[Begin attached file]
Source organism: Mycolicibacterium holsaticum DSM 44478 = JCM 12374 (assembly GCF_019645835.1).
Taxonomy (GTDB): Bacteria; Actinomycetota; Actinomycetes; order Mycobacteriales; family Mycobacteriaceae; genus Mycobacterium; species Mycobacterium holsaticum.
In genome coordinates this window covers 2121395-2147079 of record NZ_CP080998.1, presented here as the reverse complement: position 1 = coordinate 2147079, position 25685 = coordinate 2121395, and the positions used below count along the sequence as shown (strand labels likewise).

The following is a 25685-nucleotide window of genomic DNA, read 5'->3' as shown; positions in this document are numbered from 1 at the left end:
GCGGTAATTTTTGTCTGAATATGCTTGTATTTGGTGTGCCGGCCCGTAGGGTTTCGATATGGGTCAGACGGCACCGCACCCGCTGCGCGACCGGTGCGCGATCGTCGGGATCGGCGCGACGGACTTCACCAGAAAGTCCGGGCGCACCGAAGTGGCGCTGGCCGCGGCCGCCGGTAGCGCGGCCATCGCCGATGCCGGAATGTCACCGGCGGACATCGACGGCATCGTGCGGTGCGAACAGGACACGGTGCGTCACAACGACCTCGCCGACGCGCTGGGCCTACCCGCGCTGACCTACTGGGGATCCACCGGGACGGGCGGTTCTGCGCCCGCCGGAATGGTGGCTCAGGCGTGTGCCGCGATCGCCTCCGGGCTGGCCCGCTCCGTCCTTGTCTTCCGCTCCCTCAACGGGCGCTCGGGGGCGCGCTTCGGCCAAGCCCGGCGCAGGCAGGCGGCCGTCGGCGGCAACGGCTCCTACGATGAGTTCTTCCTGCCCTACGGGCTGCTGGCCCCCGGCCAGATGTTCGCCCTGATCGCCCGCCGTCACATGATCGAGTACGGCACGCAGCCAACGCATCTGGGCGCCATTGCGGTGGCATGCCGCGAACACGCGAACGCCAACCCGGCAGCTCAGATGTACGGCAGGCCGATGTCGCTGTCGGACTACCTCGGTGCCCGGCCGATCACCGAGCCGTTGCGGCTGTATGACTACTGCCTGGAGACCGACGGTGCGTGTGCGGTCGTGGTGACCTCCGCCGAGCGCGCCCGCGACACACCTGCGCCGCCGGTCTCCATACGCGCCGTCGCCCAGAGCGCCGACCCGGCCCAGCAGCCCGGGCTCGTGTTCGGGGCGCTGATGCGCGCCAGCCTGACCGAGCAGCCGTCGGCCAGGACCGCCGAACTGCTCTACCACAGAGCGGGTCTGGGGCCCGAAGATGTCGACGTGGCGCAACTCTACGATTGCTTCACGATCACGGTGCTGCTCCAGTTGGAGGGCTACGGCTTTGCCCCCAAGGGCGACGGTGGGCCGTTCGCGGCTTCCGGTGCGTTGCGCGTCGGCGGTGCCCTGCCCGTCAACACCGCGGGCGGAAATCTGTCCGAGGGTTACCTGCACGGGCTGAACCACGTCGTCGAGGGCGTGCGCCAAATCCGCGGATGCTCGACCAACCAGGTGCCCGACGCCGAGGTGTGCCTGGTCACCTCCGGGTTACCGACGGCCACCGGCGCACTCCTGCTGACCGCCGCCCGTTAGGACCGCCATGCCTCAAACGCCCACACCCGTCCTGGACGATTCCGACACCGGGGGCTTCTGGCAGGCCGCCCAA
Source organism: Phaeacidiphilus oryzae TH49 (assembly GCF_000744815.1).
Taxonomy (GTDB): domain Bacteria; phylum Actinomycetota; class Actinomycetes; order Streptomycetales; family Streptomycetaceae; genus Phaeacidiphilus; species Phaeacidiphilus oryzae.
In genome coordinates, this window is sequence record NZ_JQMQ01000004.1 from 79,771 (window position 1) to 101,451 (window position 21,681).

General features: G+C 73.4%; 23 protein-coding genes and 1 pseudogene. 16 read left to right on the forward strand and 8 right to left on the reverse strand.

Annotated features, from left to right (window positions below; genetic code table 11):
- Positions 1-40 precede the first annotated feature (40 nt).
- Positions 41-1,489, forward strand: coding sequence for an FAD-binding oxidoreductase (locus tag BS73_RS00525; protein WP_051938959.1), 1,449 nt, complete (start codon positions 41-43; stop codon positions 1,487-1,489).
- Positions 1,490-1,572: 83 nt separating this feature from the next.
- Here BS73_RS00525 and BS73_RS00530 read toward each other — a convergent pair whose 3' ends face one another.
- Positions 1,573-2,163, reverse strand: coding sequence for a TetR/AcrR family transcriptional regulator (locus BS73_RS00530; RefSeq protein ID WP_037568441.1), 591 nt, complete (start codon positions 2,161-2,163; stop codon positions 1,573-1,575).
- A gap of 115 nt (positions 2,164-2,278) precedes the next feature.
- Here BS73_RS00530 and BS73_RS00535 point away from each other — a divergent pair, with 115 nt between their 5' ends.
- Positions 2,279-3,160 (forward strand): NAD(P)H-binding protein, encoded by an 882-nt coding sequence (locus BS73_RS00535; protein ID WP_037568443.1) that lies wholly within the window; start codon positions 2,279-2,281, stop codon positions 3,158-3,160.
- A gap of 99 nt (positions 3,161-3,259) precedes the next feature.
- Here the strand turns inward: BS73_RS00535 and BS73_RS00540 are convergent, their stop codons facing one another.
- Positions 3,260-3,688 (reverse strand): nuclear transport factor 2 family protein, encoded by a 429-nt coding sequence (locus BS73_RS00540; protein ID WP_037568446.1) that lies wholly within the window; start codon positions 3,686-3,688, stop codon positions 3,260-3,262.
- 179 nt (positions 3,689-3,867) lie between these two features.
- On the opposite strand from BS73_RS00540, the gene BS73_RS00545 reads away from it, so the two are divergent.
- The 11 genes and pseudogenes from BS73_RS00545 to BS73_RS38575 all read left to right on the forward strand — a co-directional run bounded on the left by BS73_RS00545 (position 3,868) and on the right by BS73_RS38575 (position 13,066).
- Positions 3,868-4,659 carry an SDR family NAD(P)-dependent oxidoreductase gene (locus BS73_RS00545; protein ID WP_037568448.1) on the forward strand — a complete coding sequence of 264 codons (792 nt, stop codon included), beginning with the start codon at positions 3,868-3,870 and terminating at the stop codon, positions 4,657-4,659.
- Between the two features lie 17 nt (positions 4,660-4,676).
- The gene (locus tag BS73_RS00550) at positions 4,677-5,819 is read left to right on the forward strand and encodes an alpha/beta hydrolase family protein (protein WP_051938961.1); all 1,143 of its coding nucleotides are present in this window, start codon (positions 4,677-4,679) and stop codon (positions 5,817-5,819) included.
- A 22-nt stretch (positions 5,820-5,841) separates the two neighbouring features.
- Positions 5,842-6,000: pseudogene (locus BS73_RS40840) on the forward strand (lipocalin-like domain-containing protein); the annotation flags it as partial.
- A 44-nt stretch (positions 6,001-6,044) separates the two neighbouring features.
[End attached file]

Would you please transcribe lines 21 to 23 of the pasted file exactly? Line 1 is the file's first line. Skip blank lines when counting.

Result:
- Positions 3,260-3,688 (reverse strand): nuclear transport factor 2 family protein, encoded by a 429-nt coding sequence (locus BS73_RS00540; protein ID WP_037568446.1) that lies wholly within the window; start codon positions 3,686-3,688, stop codon positions 3,260-3,262.
- 179 nt (positions 3,689-3,867) lie between these two features.
- On the opposite strand from BS73_RS00540, the gene BS73_RS00545 reads away from it, so the two are divergent.